ZG
Suggest a change
comment(s)
24 views this week
ZG

Zhang Guangfu

official and general of the Chinese dynasty Tang Dynasty
The basics
About
Date of death 689
The details
Biography

Zhang Guangfu (張光輔) (died August 24, 689) was an official and general of the Chinese dynasty Tang Dynasty, serving as chancellor during the first reign of Emperor Ruizong.

It is not known when Zhang Guangfu was born, but it is known that he was from the Tang capital Chang'an. He was said to be intelligent and good at rhetoric in his youth, and also capable as an official. He was eventually promoted to the posts of deputy minister of agriculture (司農少卿, Sinong Shaoqing) and then Wenchang Zuo Cheng (文昌左丞), one of the secretaries general of the executive bureau of government (文昌臺, Wenchang Tai). In 687, he was made Fengge Shilang (鳳閣侍郎), the deputy head of the legislative bureau of government (鳳閣, Fengge), and given the designation Tong Fengge Luantai Pinzhangshi (同鳳閣鸞臺平章事), making him a chancellor de facto. In 688, when Emperor Ruizong's uncle Li Zhen the Prince of Yue rebelled against the rule of Emperor Ruizong's powerful mother and regent Empress Dowager Wu (later known as Wu Zetian), Empress Dowager Wu commissioned Zhang to command the troops against Li Zhen, assisted by fellow chancellor Cen Changqian and Qu Chongyu (麴崇裕). Li Zhen was quickly defeated. Thereafter, Empress Dowager Wu gave him the greater chancellor designation of Tong Fengge Luantai Sanpin (同鳳閣鸞臺三品). (It was said, however, that Zhang's soldiers, without any discouragement from him, pillaged the people of Yu Prefecture (豫州, roughly modern Zhumadian, Henan), and that Zhang further demanded all kinds of supplies from the new prefect of Yu Prefecture, Di Renjie, leading to an intense argument between Zhang and Di in which Di stated that if he had the authority to do so, he would have beheaded Zhang on the spot, even if it meant his own death.)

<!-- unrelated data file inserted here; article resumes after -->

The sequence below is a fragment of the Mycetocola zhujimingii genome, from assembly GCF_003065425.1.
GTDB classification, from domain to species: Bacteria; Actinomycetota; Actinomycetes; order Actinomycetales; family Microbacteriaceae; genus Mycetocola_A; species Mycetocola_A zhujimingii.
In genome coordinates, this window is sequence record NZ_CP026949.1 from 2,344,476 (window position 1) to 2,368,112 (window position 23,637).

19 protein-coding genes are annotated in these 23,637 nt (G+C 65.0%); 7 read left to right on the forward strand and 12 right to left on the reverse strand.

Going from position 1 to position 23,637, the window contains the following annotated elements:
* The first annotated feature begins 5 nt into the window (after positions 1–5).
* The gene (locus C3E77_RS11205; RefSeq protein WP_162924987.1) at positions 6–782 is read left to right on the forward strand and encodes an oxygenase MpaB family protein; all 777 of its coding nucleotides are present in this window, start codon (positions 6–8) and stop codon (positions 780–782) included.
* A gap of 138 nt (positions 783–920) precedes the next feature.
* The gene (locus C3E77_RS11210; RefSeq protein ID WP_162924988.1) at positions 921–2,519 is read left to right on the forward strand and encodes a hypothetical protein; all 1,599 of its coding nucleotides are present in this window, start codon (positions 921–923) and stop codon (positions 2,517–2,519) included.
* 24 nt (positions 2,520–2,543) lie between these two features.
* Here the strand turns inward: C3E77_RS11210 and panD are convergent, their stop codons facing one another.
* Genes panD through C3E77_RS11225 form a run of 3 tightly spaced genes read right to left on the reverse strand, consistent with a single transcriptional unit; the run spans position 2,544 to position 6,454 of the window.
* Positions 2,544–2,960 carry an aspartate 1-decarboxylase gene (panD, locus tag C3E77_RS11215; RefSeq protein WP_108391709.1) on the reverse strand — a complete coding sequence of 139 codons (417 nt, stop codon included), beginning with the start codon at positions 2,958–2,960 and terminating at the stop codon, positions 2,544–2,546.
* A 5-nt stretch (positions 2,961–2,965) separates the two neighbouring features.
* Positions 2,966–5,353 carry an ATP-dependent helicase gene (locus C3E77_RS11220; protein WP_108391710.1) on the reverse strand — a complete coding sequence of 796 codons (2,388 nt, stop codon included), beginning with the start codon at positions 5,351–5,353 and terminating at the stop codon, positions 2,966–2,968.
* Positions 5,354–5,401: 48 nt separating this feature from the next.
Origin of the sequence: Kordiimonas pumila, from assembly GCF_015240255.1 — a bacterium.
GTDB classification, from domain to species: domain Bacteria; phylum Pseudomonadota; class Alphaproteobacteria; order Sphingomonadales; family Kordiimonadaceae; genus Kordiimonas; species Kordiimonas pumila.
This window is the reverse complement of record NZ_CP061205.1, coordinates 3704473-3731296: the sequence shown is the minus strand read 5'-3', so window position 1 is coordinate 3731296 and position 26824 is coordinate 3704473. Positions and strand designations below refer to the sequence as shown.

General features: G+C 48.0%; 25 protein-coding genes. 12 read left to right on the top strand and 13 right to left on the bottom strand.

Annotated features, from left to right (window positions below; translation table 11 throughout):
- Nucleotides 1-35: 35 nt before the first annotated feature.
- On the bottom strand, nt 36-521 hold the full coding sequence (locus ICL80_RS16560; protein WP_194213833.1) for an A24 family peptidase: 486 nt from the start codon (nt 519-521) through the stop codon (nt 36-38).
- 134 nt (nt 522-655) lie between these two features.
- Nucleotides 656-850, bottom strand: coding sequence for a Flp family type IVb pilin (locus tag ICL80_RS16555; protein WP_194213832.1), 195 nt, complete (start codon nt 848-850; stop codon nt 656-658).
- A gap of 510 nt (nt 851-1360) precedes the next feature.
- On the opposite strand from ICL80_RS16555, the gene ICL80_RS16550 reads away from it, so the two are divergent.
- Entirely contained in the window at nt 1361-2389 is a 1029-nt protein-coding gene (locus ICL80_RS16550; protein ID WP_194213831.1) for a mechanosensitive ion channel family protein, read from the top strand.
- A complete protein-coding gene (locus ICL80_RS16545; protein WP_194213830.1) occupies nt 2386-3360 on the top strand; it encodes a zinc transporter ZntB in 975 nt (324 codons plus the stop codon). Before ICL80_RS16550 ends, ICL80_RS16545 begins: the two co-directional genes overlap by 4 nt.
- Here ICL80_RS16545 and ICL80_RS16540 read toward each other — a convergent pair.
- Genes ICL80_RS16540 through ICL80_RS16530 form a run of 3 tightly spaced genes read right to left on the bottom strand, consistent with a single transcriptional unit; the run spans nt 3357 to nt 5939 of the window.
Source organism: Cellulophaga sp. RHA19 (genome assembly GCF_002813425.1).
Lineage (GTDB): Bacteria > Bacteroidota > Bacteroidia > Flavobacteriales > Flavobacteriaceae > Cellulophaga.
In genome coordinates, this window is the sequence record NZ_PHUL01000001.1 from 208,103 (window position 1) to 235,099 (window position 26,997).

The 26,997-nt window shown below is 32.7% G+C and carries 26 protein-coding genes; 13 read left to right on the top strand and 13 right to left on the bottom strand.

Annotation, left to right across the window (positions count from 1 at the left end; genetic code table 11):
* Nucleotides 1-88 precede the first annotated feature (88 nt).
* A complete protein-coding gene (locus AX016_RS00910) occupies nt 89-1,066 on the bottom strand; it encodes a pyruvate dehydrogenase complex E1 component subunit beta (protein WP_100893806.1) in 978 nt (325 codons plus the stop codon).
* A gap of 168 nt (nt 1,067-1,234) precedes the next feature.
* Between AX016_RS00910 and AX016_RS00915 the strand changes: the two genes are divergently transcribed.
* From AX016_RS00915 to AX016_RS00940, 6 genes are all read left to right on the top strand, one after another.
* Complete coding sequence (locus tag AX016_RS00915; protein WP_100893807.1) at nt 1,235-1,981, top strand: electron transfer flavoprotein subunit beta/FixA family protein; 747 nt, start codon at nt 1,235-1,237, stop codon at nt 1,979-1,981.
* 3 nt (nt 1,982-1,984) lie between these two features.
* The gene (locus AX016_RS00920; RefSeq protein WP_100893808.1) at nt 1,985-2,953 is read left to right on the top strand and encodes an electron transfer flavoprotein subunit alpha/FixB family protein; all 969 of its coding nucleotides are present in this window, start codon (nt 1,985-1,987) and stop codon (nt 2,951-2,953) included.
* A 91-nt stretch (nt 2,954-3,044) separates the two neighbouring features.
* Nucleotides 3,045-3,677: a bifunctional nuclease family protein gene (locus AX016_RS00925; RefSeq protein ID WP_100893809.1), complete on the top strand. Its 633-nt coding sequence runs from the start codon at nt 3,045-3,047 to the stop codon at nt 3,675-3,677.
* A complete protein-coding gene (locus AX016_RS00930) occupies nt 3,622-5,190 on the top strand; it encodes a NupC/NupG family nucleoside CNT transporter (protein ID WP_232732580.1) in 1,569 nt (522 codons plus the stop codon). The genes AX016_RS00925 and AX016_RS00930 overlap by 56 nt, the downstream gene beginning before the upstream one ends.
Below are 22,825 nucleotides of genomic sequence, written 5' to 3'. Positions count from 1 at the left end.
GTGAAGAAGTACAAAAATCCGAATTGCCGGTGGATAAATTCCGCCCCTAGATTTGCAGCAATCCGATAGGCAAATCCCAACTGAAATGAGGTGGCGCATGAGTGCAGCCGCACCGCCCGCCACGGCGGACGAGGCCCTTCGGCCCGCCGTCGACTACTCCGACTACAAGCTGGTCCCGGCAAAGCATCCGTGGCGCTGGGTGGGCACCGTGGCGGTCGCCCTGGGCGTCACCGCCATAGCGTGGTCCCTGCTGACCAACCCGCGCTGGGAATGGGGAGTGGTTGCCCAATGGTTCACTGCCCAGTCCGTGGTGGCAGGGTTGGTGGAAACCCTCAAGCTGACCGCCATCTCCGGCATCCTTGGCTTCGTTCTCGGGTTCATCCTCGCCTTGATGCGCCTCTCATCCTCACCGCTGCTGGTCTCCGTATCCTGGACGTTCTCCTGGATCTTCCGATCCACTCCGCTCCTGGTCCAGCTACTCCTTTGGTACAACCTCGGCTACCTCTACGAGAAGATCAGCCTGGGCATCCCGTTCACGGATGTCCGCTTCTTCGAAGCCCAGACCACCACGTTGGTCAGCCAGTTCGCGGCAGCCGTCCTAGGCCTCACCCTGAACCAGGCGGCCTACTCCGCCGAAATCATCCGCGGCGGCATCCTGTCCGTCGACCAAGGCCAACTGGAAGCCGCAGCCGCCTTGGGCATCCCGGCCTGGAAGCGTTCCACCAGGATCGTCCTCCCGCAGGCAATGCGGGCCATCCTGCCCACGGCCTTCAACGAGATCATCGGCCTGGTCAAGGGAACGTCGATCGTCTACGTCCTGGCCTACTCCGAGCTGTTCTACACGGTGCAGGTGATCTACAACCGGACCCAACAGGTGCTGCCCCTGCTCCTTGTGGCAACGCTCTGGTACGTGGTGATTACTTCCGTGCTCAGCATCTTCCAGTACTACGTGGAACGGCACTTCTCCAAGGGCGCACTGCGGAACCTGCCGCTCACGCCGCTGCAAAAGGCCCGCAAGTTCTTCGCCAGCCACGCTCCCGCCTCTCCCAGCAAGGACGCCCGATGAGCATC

In 689, Empress Dowager Wu made Zhang acting Nayan (納言) -- the head of the examination bureau (鸞臺, Luantai) and a post considered one for a chancellor. Later that year, she made him acting Neishi (內史) -- the head of the legislative bureau and a post also considered one for a chancellor. He was considered capable at both positions. However, his fall would come in the fall of that year. Xu Jingzhen (徐敬真), the younger brother of Xu Jingye the Duke of Ying, who had led an unsuccessful rebellion against Empress Dowager Wu in 684, had been exiled to Xiu Prefecture (繡州, roughly modern Guigang, Guangxi), but fled from the place of exile and intended to flee north to Eastern Tujue. When he went through the eastern capital Luoyang, the officials Gong Siye (弓嗣業) and Zhang Siming (張嗣明) gave him money to use in flight. When Xu went through Ding Prefecture (定州, roughly modern Baoding, Hebei), he was captured and brought back to Luoyang for interrogation. Gong committed suicide, but both Xu and Zhang Siming, in interrogation, implicated many officials, hoping that by doing so they could ingratiate Empress Dowager Wu and her secret police officials so that they could be spared. Zhang Siming, in particular, claimed that when Zhang Guangfu was attacking Li Zhen, he secretly consulted fortunetelling books to try to see what the future might hold, and intentionally slowed down to see whether Li Zhen's rebellion had any hope. As a result of Zhang Siming's claims, Zhang Guangfu was arrested and executed with Xu and Zhang Siming, and his assets were seized.

Notes and references

  • Old Book of Tang, vol. 90.[1]
  • Zizhi Tongjian, vol. 204.
The contents of this page are sourced from a Wikipedia article. The contents are available under the CC BY-SA 4.0 license.
comment(s) so far
Leave a comment
Add a word
What's the good word on Zhang Guangfu?
To suggest a correction, or to flag this profile for review, click:
Loading...
References
References
align-centeralign-justifyalign-leftalign-rightcalendarclosedeletediscographydownloadfacebookvideogplusgridinfoinstagramlikelinklinkedinwhatsappmyspacenew-windowquoraquoteredditsearchsoundcloudspotifytumblrtwittervertical-ellipsisviewvinevkwebsiteyoutubebriefcaseeditmaillocationcardawardchildeducationfamilydeathradiotvcamerabibliographymoneytheaterbaseballbasketballfootballpoliticsarrow-right-longarrow-left-longbiographybusinessarrow-leftarrow-rightbodybuildingrunningswimmingtable-tennischesscommentsusernewscommentsresizelogoutstumbleuponchartwordlistarrow-uparrow-down
Loading...